This article was first published on The Globe and Mail

Phones are no longer just for making calls. TV sets no longer pull in content just from antennas, satellites or cables. The media world has changed.

For advertisers spending billions each year to reach people, one of the biggest concerns is to understand how people are consuming media – and whether those ad dollars are going to the right place.

On Thursday, the Interactive Advertising Bureau (IAB Canada) released an annual study that it has done since 2004, to help paint that picture.

The IAB’s Canadian Media Usage Study, conducted with media and communications agency PHD Canada, pulls together data from different organizations that measure media consumption (including Numeris for TV and radio ratings, the Print Measurement Bureau for magazines, NADBank for print, and NADBank and Comscore for online.) The research also attempts to address a gap in measurement for advertisers who have embraced digital media.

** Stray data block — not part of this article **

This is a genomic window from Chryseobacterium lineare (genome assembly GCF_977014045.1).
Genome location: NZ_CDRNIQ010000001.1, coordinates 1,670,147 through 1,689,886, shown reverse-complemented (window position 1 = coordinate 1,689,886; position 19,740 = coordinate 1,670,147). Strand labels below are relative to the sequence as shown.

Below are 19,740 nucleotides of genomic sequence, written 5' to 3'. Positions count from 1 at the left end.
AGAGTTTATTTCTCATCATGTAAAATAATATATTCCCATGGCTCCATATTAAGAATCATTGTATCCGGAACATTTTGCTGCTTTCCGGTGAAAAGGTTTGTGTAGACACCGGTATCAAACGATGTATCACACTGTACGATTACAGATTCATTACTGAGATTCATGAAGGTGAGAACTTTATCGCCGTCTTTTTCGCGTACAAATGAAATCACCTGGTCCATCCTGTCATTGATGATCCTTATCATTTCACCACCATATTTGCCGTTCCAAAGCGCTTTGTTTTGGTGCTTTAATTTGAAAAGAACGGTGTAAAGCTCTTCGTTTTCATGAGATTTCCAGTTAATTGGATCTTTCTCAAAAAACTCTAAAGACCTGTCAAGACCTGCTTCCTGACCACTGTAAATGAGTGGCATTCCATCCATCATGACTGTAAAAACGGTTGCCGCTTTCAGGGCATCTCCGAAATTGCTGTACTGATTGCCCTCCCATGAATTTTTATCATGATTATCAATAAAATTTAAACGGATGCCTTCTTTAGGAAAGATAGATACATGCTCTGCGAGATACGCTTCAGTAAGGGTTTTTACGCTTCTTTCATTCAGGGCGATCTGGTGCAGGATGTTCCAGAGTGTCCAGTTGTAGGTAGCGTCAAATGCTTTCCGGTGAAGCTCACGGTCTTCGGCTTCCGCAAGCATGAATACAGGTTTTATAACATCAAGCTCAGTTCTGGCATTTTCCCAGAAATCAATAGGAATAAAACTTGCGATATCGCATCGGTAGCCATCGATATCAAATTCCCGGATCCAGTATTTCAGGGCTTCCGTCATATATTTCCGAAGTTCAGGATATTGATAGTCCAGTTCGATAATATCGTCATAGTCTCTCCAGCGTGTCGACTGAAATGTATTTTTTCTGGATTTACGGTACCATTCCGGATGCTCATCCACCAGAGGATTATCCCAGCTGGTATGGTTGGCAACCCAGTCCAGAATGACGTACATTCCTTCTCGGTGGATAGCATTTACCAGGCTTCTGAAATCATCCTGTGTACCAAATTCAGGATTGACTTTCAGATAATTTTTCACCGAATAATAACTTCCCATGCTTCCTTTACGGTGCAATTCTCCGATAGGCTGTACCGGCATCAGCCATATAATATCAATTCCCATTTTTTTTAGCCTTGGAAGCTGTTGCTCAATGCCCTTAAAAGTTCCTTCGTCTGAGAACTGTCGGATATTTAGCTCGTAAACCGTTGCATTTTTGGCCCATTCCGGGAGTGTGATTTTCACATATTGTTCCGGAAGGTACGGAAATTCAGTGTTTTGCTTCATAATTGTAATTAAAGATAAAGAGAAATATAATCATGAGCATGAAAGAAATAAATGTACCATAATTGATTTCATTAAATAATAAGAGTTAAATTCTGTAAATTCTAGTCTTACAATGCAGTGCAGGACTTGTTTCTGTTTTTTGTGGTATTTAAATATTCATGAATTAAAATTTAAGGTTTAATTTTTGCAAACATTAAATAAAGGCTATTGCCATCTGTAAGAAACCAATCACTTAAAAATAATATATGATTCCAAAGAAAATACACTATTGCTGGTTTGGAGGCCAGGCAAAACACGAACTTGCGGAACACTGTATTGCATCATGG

All in all, the numbers make it look as though people are spending a lot more time consuming media – 21 per cent more, according to the researchers. But a lot of it is accounted for by multitasking, such as checking social networks while watching television.

“It’s overlapping time,” said Rob Young, PHD’s senior vice president and director of insight and analytics. “The biggest culprit is the TV-Internet combo.”

The data is imperfect, since different measurement agencies use different methods. Ultimately, IAB Canada is arguing for a more integrated measurement of media use, instead of the current scattered approach that sees different organizations responsible for just one part of the media landscape.

Here are some of the main takeaways, click here